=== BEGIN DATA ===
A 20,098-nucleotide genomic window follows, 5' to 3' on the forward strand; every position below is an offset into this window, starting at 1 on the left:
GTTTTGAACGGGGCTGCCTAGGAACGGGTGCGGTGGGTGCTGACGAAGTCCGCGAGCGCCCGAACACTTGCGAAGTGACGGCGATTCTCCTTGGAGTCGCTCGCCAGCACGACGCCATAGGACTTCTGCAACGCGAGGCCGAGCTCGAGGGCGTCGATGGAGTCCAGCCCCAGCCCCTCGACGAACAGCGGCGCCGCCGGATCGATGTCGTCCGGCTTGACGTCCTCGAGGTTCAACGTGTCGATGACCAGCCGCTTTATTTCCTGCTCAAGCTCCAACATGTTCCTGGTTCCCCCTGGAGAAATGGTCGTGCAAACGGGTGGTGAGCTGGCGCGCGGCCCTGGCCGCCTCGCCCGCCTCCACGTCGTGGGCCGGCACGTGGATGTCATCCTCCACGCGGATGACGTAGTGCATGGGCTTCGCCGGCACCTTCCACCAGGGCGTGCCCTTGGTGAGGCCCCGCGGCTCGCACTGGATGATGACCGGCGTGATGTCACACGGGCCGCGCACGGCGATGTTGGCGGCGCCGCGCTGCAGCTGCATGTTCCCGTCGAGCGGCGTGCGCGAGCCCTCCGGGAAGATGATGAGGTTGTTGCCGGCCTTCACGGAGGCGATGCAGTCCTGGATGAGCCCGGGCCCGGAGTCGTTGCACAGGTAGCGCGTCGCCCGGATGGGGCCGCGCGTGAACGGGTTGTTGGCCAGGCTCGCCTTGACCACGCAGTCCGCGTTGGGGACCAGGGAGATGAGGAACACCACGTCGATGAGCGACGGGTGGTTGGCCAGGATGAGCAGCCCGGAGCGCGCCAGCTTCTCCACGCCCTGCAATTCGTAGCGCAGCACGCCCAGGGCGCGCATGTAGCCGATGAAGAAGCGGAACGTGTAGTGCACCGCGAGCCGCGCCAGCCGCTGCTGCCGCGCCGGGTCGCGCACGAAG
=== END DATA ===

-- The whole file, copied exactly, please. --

A 20,098-nucleotide genomic window follows, 5' to 3' on the forward strand; every position below is an offset into this window, starting at 1 on the left:
GTTTTGAACGGGGCTGCCTAGGAACGGGTGCGGTGGGTGCTGACGAAGTCCGCGAGCGCCCGAACACTTGCGAAGTGACGGCGATTCTCCTTGGAGTCGCTCGCCAGCACGACGCCATAGGACTTCTGCAACGCGAGGCCGAGCTCGAGGGCGTCGATGGAGTCCAGCCCCAGCCCCTCGACGAACAGCGGCGCCGCCGGATCGATGTCGTCCGGCTTGACGTCCTCGAGGTTCAACGTGTCGATGACCAGCCGCTTTATTTCCTGCTCAAGCTCCAACATGTTCCTGGTTCCCCCTGGAGAAATGGTCGTGCAAACGGGTGGTGAGCTGGCGCGCGGCCCTGGCCGCCTCGCCCGCCTCCACGTCGTGGGCCGGCACGTGGATGTCATCCTCCACGCGGATGACGTAGTGCATGGGCTTCGCCGGCACCTTCCACCAGGGCGTGCCCTTGGTGAGGCCCCGCGGCTCGCACTGGATGATGACCGGCGTGATGTCACACGGGCCGCGCACGGCGATGTTGGCGGCGCCGCGCTGCAGCTGCATGTTCCCGTCGAGCGGCGTGCGCGAGCCCTCCGGGAAGATGATGAGGTTGTTGCCGGCCTTCACGGAGGCGATGCAGTCCTGGATGAGCCCGGGCCCGGAGTCGTTGCACAGGTAGCGCGTCGCCCGGATGGGGCCGCGCGTGAACGGGTTGTTGGCCAGGCTCGCCTTGACCACGCAGTCCGCGTTGGGGACCAGGGAGATGAGGAACACCACGTCGATGAGCGACGGGTGGTTGGCCAGGATGAGCAGCCCGGAGCGCGCCAGCTTCTCCACGCCCTGCAATTCGTAGCGCAGCACGCCCAGGGCGCGCATGTAGCCGATGAAGAAGCGGAACGTGTAGTGCACCGCGAGCCGCGCCAGCCGCTGCTGCCGCGCCGGGTCGCGCACGAAG